Join Date: Jan 2004
Location: New England, USA
Inmate 392: The Harvest
Just a little something I came up with. I may continue it depending on response. Unfortunately, I don't have enough to focus on more than one project. So read, critique, and vote for fic of the month!
“State your name for us please,” said a short police investigator seated at a metal table across from a man overwhelmed by shadow.
The darkness of a cold steel room engulfed Lieutenant Travis Barnes and his interviewee, a patient from Trinity Park Mental Institute. Nighttime had set in as only the moonlight and a small overhead light slightly illuminated the room. The man across the table from Barnes had his hands tied behind his back, bound in chains, and was restrained additionally with a straight jacket.
“Inmate 392. I’ve been sentenced to life in solitary confinement, a place where I can’t harm anyone ever again.” He spoke in an unearthly tone, one that told of unknown troubles and terrifying experiences. Inmate 392 had a voice that was so calm and lacking of any worries.
To some, fools don’t worry about anything. However, people who have nothing to lose are frightening. 392 was such a man. Yet, he was the one in the restraints, sitting across from investigator Barnes, two very heavily armed guards and was well aware of the automated machine guns outside the doorway to the rooms and behind the mirror glass.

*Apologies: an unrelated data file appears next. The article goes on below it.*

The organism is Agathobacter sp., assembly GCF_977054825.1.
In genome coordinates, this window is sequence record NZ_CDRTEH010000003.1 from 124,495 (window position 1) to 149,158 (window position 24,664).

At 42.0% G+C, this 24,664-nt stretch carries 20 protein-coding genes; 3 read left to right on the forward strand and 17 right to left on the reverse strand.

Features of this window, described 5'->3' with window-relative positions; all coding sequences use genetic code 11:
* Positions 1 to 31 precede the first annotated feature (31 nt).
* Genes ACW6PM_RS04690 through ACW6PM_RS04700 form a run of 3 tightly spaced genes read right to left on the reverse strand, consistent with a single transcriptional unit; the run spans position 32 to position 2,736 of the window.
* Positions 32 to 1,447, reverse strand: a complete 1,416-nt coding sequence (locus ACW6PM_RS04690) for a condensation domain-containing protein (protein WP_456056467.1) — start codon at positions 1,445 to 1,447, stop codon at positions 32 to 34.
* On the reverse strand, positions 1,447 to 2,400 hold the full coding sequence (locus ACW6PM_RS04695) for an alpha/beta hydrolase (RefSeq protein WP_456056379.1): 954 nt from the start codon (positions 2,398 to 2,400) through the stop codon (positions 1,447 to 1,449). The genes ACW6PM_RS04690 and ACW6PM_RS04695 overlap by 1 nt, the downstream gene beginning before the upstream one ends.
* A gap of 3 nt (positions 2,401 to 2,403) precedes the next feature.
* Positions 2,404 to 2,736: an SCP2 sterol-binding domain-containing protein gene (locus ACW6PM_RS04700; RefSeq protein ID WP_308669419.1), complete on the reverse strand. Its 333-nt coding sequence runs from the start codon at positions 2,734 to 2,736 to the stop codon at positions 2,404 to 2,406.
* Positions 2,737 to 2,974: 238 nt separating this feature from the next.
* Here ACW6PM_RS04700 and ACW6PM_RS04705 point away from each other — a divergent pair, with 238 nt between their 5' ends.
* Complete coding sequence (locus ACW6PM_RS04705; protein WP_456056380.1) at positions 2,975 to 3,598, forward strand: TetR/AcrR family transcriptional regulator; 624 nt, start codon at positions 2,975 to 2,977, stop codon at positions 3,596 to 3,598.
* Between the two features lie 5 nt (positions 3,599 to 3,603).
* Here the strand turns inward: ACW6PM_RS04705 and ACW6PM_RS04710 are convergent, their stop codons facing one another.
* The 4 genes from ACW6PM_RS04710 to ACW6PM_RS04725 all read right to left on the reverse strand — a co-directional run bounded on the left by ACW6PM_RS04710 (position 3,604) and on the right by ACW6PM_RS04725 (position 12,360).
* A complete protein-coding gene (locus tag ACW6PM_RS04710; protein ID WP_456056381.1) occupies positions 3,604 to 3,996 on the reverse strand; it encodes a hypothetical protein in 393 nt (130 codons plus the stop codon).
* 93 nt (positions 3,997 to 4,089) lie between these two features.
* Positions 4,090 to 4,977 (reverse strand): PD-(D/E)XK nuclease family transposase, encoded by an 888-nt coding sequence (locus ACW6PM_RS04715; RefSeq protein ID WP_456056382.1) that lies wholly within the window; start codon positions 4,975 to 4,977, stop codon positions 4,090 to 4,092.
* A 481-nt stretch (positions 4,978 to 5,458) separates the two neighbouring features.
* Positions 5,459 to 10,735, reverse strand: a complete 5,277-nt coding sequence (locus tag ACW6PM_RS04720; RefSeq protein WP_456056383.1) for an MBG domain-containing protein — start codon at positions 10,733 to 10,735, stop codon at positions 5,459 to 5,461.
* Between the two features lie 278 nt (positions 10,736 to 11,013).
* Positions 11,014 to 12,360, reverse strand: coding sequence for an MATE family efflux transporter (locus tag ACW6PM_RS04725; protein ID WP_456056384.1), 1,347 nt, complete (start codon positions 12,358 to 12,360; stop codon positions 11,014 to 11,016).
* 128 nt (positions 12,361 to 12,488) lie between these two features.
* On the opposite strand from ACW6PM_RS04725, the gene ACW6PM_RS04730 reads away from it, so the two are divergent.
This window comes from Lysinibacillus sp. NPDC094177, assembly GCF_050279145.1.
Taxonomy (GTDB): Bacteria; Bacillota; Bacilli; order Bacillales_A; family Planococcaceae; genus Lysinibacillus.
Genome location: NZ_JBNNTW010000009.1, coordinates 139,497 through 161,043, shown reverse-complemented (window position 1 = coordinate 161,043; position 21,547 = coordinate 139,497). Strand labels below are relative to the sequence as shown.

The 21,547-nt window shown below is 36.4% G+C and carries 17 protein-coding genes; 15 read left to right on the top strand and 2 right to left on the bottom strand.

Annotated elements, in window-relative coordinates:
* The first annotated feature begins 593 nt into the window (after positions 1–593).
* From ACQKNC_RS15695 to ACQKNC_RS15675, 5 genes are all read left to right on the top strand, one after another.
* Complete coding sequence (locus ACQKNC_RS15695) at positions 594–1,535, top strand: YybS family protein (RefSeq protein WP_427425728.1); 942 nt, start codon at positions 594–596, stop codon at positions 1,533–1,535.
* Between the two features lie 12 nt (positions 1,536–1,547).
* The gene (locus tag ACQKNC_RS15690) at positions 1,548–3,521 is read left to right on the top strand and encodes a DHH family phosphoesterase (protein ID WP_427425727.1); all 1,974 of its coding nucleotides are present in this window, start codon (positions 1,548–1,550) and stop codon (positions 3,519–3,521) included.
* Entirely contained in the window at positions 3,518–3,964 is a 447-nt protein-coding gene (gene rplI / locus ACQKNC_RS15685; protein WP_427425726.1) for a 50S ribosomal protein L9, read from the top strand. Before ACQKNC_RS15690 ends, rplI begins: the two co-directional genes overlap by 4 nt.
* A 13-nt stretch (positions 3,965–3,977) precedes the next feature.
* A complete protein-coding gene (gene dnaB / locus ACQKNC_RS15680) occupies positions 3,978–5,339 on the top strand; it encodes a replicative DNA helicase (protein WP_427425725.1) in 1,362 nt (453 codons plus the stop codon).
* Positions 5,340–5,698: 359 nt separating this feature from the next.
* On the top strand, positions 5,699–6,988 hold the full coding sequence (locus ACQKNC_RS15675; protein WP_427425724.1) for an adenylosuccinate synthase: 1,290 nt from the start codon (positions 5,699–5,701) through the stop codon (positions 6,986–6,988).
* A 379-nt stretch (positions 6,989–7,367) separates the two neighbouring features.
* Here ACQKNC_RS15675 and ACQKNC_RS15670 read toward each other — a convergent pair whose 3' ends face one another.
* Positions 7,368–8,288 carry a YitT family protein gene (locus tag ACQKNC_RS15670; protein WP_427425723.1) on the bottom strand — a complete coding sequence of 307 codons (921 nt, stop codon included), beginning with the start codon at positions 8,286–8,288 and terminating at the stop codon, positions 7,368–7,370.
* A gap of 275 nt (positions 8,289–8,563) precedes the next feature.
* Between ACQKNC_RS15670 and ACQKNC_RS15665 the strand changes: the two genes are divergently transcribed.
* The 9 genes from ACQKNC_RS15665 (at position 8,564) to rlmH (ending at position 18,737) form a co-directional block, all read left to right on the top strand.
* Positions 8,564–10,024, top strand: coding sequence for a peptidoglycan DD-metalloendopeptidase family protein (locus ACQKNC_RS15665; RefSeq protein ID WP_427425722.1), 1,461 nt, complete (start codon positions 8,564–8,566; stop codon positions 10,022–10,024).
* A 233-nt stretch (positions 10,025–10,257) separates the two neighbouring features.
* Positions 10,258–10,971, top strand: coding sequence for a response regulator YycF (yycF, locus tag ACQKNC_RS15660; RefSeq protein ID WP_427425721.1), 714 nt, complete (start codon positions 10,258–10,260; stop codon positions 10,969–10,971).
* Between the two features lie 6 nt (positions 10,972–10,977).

“Why are you here?” The investigator readied a clipboard of papers.
“For the murders of Dianne Stone, Jack Miller, Corey Daniels, Michelle Carlton, Dennis Rearing, Melissa Johnson, Seth Smith, Jacob Carpenter, Lindsay Hagerty, Jason Thatcher, Moreen Thatcher, no relation of course-” He stopped mid sentence and looked up at the balding black cop.
A look of immense fear had overcome him. He now stared at Inmate 392, as if spines were to spring from his skin and fire from his eyes. In thirty-two years, the investigator had never heard someone list off victims so haphazardly. The sounds of crickets chirping outside from the moonlit window fluttered in. Barnes was under the impression that he killed only three people. This man had just laundry listed people as if they were an itch he could just scratch away.
“Are you afraid of me, sir?” 392 spoke in that same godless voice, his face still hidden in darkness.
Trying to butch up, the man responded grittily, “Let’s cut through the crap. How many people did you murder?”
The twirling metal fan above the table screeched a bit, causing Barnes to twitch. The patient remained still.
As if calculating the totals in his head like a child playing with marbles, the darkened outline of 392 looked upwards, pondering his answer. The interrogator took his best shot at intimidating the patient with a mean stare. He attempted to twitch his eyes and crunch his face. It was a futile effort though; a man with no visible expression is no real challenge. It had to be deliberate, the lack of need to be seen by 392. His ghostly aura seemed to penetrate the blackness that surrounded him.